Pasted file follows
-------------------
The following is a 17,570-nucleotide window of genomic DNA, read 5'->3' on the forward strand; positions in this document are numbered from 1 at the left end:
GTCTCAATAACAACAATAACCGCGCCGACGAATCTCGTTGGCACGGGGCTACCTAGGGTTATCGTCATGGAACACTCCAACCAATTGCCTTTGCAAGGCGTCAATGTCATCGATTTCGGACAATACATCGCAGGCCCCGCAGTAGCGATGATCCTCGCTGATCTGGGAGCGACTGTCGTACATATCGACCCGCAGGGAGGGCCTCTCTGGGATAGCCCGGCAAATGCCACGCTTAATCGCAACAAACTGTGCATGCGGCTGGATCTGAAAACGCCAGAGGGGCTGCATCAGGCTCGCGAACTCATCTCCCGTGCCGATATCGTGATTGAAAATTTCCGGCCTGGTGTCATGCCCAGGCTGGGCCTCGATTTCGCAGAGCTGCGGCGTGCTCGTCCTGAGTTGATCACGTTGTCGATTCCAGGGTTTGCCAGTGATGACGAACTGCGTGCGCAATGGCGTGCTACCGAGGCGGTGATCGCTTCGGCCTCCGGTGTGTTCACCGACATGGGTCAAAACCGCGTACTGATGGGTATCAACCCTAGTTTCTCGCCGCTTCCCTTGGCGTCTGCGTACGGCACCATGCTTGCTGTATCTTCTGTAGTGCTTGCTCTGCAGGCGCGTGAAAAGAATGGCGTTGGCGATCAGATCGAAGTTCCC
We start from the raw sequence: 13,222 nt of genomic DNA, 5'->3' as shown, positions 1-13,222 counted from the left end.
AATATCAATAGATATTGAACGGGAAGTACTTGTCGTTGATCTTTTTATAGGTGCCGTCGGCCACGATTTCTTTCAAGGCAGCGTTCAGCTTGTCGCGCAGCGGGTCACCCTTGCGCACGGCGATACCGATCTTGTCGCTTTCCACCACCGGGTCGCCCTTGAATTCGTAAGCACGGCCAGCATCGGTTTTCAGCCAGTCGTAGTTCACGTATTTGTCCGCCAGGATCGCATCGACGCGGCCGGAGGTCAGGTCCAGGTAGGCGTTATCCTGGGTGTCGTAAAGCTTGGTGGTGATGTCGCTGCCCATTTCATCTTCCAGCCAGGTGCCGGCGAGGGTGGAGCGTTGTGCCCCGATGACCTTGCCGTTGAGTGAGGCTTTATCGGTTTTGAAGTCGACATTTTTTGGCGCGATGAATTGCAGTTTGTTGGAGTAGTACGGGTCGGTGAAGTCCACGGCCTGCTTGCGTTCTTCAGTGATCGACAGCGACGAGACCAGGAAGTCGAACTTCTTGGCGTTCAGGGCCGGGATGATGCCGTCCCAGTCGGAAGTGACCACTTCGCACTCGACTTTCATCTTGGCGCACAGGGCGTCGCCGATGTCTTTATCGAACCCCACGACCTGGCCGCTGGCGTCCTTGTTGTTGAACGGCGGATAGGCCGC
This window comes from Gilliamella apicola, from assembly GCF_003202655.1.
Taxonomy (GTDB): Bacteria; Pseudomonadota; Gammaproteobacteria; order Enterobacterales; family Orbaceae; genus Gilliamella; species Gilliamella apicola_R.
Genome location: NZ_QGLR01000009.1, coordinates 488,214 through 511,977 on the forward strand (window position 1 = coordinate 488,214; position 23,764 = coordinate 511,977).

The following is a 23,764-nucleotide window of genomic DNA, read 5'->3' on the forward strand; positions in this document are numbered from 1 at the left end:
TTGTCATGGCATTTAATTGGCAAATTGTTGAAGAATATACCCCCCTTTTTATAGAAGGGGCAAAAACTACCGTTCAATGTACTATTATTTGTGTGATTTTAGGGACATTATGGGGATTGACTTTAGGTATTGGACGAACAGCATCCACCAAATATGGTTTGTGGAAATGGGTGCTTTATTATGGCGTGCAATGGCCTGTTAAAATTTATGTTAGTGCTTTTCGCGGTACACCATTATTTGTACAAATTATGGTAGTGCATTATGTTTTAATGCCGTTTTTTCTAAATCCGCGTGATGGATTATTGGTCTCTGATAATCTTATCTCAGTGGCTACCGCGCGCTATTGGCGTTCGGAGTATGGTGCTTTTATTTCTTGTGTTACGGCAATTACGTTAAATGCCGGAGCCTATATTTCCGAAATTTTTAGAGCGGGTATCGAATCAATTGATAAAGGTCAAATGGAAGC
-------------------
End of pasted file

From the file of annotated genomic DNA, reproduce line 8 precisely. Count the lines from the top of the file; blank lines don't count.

The following is a 23,764-nucleotide window of genomic DNA, read 5'->3' on the forward strand; positions in this document are numbered from 1 at the left end: